AXPONA Coverage Part 3

I stopped at the Mr. Speaker’s booth to say hi to the owner Dan Clark, who I respect immensely for his tireless efforts in pursuit of good sound. Dan has some awesome technical chops and I always learn something interesting when chatting with him, and he always has great sounding setups at his booth.

I really love the Aeon Flow Closed and new Ether 2 headphones, and I don’t say that frivolously – I own both headphones. At AXPONA he was showing the recently announced swappable ear pads for the Ether 2. I was a bit skeptical of the tacky polyurethane attachment method at first, but after swapping the pads a few times, I actually found it fast, easy and mess-free.

Very nice.

The pads themselves come in a synthetic suede, velour-type material, and the other option is a perforated synthetic leather. Both use memory foam inside. Comparing the two pads and the original pads, the Velour pads had a slightly warmer sound with a bit more prominent bass. Dan noted, and I agree that these work well for those who like to listen to loud rock or electronic music, where the warmer signature can mitigate some of the midrange shout inherent in cranking up the volume. The perforated pads had a bit more high frequency air and a slightly more v-shaped signature, with great snap to the transients in the treble. These are nice for folks who, like me, listen at lower volume levels. I can see these being popular if you listen to well recorded classical and jazz, things that are more spacious and laid-back.

As ear pad swaps go, I think these will make the sound tweakers happy, though I found the stock pads the most balanced, and probably still my preference. The velour pads were the most comfortable though – I really love the synthetic suede feel. The pads are currently available for pre-order at a price of $79.99 USD after which the retail price will go up to $89.99 USD. Definitely check these out if you like tuning the sound a bit.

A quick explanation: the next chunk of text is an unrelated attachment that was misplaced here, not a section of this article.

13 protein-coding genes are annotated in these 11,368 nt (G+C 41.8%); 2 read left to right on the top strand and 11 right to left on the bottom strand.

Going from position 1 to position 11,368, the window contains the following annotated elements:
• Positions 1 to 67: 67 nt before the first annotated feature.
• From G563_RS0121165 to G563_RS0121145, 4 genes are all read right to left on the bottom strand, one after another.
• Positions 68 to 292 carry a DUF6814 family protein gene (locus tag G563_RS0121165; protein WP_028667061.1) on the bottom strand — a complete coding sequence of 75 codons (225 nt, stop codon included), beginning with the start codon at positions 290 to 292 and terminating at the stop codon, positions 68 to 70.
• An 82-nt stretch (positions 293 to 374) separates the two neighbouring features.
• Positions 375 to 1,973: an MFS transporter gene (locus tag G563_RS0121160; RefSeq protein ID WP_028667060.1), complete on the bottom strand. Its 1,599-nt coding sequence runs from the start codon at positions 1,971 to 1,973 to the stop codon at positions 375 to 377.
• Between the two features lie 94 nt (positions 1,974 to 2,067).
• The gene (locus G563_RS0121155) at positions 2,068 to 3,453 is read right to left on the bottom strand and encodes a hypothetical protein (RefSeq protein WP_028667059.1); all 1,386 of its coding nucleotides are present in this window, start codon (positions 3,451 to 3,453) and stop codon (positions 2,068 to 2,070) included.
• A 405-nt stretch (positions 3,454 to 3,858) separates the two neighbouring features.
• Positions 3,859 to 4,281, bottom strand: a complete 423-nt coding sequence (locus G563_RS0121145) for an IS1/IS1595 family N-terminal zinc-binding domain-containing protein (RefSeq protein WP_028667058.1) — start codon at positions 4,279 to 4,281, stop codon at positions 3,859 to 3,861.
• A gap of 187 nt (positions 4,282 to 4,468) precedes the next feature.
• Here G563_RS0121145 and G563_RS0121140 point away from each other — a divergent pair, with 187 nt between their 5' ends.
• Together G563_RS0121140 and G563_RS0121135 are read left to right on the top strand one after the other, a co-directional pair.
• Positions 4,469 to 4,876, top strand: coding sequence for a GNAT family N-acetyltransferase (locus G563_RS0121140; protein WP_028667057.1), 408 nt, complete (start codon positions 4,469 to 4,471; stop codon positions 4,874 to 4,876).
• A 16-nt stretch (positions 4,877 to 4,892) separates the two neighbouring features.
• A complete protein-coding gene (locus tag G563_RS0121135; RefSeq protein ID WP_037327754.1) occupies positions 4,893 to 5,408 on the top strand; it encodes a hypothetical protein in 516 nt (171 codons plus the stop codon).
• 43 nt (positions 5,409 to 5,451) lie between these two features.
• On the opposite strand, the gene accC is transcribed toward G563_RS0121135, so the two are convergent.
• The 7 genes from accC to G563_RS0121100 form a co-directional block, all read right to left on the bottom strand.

Next up was a brief stop by the Headamp booth where they were showing their various lineup of amps. They had a very cool satin-purple Blue Hawaii, but the real star for me was the GS-X Mini, an amp which I’ve had the chance to hear a few times, and which competes with the SPL Phonitor as one of my favorite high-end solid state headphone amps. It has a really fast, almost invisible ‘wire with gain’ sound to it, and I can see this being a great reference amp for neutral heads.

Feet not failing me, I made it to the JPS Labs booth, where they were showing the Abyss 1266 TC. There’s been a number of updates to this headphone and this is the latest version, sporting a completely revised driver with a ceramic coating, updated pads and the same updated magnets as the Phi CC. On a quick listen these sounded a bit cleaner and smoother than I recall the old 1266 being. Some of the funky frequency-response issues seem to have been sorted out a bit better, and the ear pads were also easier to adjust. It still has that massive dynamic slam and absolutely gigantic bass performance that many of the Abyss fans originally fell in love with though.

They also had the Diana and Diana Phi headphones, which had an ear pad and headband change from what I recall. I found them still oddly shaped and quite heavy, though not as uncomfortable as my first experience with the Diana’s. The sound channels a lot of the 1266 magic, and is very dynamic, though one would hope so for the price. The 1266 comes in at a hefty $5,000 USD, the Diana Phi at $4,000 USD and the regular Diana at $3,000 USD.

The Manley Labs booth had EvaAnna Manley on hand who is not only a really wonderfully nice person, but a fellow pro audio person like myself. The Manley Labs Absolute headphone amp has become, in short order, a tremendously popular amp at shows, and it only takes one listen to see why.

Despite being rather pricy by the standards of the headphone world, this things is packed to the brim with features and sounds astonishingly good with pretty much every headphone you can throw at it. I’ve heard it power Abyss headphones, Mr. Speakers, ZMF, HifiMan, Sennheisers – you name it and this thing will not only drive these cans, it will drive them as good as I’ve ever heard them. This is one of the rare pieces of rather pricy ($4,500 USD), aspirational gear I would actually consider owning one day.


Simply Nobody's picture

May be Inner/Fidelity could review the Manley Absolute tube headphone amp? :-) ........